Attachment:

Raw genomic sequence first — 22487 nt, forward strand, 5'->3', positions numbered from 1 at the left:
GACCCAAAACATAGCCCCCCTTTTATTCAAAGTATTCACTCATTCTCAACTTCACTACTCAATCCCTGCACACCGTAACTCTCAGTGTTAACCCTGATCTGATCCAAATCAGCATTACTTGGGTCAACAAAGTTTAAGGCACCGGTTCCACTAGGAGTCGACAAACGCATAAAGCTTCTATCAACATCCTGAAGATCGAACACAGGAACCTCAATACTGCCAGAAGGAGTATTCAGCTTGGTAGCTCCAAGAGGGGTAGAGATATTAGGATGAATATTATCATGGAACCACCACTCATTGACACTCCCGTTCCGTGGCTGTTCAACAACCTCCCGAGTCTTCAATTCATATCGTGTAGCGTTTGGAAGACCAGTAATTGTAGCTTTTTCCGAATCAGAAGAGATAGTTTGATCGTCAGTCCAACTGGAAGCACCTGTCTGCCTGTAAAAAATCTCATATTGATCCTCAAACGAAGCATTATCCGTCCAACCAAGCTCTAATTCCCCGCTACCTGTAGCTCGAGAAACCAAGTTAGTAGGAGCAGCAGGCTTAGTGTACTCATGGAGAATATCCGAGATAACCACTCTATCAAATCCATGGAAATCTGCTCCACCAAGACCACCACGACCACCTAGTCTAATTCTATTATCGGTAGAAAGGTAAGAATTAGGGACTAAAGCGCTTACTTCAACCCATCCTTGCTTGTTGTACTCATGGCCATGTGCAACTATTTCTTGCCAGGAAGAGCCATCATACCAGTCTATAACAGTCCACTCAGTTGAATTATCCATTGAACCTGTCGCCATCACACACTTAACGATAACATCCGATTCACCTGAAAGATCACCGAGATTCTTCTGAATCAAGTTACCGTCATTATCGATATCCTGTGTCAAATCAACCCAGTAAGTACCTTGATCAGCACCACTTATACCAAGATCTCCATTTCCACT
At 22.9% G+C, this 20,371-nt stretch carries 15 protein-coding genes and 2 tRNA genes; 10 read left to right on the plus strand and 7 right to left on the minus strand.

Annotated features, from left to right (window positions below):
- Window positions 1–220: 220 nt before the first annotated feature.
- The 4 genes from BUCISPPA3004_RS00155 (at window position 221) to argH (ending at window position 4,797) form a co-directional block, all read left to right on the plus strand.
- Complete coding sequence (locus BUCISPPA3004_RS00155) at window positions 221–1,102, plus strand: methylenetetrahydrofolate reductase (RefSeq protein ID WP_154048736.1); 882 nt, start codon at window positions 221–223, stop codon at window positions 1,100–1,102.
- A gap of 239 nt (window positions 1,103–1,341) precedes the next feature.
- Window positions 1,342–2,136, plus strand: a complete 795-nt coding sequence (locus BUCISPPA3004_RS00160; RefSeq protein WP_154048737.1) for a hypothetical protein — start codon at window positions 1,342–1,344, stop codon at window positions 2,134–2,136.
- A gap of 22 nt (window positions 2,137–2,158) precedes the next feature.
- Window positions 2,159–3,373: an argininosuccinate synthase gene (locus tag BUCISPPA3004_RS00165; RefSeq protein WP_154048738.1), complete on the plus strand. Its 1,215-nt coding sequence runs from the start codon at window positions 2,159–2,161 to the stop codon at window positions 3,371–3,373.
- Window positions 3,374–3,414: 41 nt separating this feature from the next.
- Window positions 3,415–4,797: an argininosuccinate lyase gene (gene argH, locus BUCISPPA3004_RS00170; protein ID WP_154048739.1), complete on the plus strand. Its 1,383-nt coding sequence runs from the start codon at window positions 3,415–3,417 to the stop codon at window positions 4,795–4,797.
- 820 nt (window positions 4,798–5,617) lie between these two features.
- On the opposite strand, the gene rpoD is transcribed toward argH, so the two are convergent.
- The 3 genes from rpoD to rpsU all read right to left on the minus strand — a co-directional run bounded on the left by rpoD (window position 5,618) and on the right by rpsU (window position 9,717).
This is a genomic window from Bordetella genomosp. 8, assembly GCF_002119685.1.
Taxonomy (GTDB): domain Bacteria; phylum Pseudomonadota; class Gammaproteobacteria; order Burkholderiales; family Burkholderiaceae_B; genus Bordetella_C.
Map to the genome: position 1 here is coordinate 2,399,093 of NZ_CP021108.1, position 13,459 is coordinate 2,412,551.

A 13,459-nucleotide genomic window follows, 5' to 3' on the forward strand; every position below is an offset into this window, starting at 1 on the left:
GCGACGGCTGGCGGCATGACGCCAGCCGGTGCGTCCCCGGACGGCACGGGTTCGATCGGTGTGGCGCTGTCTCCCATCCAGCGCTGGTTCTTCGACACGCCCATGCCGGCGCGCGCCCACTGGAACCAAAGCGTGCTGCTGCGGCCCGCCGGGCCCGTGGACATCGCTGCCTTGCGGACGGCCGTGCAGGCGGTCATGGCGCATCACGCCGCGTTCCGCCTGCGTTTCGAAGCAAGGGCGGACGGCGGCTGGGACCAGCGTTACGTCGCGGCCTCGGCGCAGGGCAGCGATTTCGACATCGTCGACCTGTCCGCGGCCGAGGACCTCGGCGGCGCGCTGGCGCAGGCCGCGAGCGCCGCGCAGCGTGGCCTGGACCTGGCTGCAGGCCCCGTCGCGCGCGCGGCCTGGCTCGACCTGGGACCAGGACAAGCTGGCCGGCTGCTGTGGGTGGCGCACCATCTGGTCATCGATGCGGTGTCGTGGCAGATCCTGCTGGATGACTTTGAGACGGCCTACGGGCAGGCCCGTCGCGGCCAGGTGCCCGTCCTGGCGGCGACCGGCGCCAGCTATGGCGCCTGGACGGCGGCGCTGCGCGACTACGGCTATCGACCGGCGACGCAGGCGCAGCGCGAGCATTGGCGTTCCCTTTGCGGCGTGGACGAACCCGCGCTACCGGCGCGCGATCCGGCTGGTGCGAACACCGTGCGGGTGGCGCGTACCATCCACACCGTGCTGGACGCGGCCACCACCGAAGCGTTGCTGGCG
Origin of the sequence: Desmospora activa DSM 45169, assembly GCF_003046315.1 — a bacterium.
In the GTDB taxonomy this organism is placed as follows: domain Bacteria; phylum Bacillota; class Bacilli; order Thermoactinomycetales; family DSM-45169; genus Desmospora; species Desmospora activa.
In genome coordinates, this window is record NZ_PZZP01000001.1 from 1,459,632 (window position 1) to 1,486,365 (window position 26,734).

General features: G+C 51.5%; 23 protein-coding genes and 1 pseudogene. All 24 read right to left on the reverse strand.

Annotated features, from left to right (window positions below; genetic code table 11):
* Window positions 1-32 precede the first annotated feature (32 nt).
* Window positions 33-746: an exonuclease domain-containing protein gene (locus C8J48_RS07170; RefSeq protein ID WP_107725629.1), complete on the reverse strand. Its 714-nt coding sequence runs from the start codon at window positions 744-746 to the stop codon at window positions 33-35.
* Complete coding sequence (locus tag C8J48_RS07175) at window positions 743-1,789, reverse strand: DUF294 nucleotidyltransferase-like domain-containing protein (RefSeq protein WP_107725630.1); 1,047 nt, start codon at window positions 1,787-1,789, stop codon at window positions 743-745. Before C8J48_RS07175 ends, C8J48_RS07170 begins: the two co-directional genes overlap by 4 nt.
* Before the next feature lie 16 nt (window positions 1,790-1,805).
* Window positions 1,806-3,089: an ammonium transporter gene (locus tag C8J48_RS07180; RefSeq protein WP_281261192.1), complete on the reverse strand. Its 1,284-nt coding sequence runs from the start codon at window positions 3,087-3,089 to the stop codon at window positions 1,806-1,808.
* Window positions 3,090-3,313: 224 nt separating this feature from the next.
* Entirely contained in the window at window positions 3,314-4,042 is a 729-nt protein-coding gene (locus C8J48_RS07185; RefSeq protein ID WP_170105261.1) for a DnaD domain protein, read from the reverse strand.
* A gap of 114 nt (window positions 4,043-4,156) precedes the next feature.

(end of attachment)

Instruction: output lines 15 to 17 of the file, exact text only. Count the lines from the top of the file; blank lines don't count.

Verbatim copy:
- On the opposite strand, the gene rpoD is transcribed toward argH, so the two are convergent.
- The 3 genes from rpoD to rpsU all read right to left on the minus strand — a co-directional run bounded on the left by rpoD (window position 5,618) and on the right by rpsU (window position 9,717).
This is a genomic window from Bordetella genomosp. 8, assembly GCF_002119685.1.